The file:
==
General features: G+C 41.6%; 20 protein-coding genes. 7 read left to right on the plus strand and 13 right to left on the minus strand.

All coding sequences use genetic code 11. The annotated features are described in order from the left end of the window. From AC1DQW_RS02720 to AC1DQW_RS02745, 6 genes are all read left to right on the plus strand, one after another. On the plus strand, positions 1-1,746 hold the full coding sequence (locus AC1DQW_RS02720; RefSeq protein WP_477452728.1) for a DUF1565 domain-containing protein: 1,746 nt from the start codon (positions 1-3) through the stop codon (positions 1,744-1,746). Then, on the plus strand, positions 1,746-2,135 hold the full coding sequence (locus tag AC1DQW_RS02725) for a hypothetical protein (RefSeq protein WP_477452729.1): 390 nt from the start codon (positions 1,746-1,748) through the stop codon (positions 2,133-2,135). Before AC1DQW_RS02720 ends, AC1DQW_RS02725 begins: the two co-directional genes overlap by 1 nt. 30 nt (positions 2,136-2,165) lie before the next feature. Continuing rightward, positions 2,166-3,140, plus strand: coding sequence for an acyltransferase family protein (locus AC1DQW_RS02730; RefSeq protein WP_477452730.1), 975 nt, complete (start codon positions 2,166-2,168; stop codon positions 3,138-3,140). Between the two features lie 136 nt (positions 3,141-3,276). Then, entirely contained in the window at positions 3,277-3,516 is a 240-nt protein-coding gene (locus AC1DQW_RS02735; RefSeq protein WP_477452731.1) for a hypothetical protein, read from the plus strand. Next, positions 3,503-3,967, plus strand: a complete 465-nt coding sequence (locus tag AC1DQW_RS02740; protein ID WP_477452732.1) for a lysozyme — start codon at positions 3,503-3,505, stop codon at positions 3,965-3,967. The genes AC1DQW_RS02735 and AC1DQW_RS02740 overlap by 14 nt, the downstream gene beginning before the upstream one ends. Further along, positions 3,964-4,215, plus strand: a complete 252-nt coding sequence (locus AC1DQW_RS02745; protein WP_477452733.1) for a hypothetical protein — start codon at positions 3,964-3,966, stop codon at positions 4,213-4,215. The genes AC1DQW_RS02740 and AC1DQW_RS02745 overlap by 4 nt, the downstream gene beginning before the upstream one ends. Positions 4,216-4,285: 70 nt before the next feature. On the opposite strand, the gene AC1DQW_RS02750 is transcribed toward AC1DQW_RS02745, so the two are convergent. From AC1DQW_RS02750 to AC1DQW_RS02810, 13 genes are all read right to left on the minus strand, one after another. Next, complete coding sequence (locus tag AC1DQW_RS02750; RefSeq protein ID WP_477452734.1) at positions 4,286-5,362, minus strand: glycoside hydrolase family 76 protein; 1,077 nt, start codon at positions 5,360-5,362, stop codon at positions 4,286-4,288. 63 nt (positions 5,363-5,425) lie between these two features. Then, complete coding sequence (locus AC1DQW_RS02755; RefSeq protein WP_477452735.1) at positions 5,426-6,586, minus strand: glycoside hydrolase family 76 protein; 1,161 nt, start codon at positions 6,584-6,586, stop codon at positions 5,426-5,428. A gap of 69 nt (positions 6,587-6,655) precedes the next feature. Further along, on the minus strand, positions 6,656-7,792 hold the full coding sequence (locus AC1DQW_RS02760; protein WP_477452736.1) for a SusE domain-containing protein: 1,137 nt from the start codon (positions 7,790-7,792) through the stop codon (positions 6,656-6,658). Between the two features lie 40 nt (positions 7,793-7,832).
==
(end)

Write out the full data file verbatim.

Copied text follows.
General features: G+C 41.6%; 20 protein-coding genes. 7 read left to right on the plus strand and 13 right to left on the minus strand.

All coding sequences use genetic code 11. The annotated features are described in order from the left end of the window. From AC1DQW_RS02720 to AC1DQW_RS02745, 6 genes are all read left to right on the plus strand, one after another. On the plus strand, positions 1-1,746 hold the full coding sequence (locus AC1DQW_RS02720; RefSeq protein WP_477452728.1) for a DUF1565 domain-containing protein: 1,746 nt from the start codon (positions 1-3) through the stop codon (positions 1,744-1,746). Then, on the plus strand, positions 1,746-2,135 hold the full coding sequence (locus tag AC1DQW_RS02725) for a hypothetical protein (RefSeq protein WP_477452729.1): 390 nt from the start codon (positions 1,746-1,748) through the stop codon (positions 2,133-2,135). Before AC1DQW_RS02720 ends, AC1DQW_RS02725 begins: the two co-directional genes overlap by 1 nt. 30 nt (positions 2,136-2,165) lie before the next feature. Continuing rightward, positions 2,166-3,140, plus strand: coding sequence for an acyltransferase family protein (locus AC1DQW_RS02730; RefSeq protein WP_477452730.1), 975 nt, complete (start codon positions 2,166-2,168; stop codon positions 3,138-3,140). Between the two features lie 136 nt (positions 3,141-3,276). Then, entirely contained in the window at positions 3,277-3,516 is a 240-nt protein-coding gene (locus AC1DQW_RS02735; RefSeq protein WP_477452731.1) for a hypothetical protein, read from the plus strand. Next, positions 3,503-3,967, plus strand: a complete 465-nt coding sequence (locus tag AC1DQW_RS02740; protein ID WP_477452732.1) for a lysozyme — start codon at positions 3,503-3,505, stop codon at positions 3,965-3,967. The genes AC1DQW_RS02735 and AC1DQW_RS02740 overlap by 14 nt, the downstream gene beginning before the upstream one ends. Further along, positions 3,964-4,215, plus strand: a complete 252-nt coding sequence (locus AC1DQW_RS02745; protein WP_477452733.1) for a hypothetical protein — start codon at positions 3,964-3,966, stop codon at positions 4,213-4,215. The genes AC1DQW_RS02740 and AC1DQW_RS02745 overlap by 4 nt, the downstream gene beginning before the upstream one ends. Positions 4,216-4,285: 70 nt before the next feature. On the opposite strand, the gene AC1DQW_RS02750 is transcribed toward AC1DQW_RS02745, so the two are convergent. From AC1DQW_RS02750 to AC1DQW_RS02810, 13 genes are all read right to left on the minus strand, one after another. Next, complete coding sequence (locus tag AC1DQW_RS02750; RefSeq protein ID WP_477452734.1) at positions 4,286-5,362, minus strand: glycoside hydrolase family 76 protein; 1,077 nt, start codon at positions 5,360-5,362, stop codon at positions 4,286-4,288. 63 nt (positions 5,363-5,425) lie between these two features. Then, complete coding sequence (locus AC1DQW_RS02755; RefSeq protein WP_477452735.1) at positions 5,426-6,586, minus strand: glycoside hydrolase family 76 protein; 1,161 nt, start codon at positions 6,584-6,586, stop codon at positions 5,426-5,428. A gap of 69 nt (positions 6,587-6,655) precedes the next feature. Further along, on the minus strand, positions 6,656-7,792 hold the full coding sequence (locus AC1DQW_RS02760; protein WP_477452736.1) for a SusE domain-containing protein: 1,137 nt from the start codon (positions 7,790-7,792) through the stop codon (positions 6,656-6,658). Between the two features lie 40 nt (positions 7,793-7,832).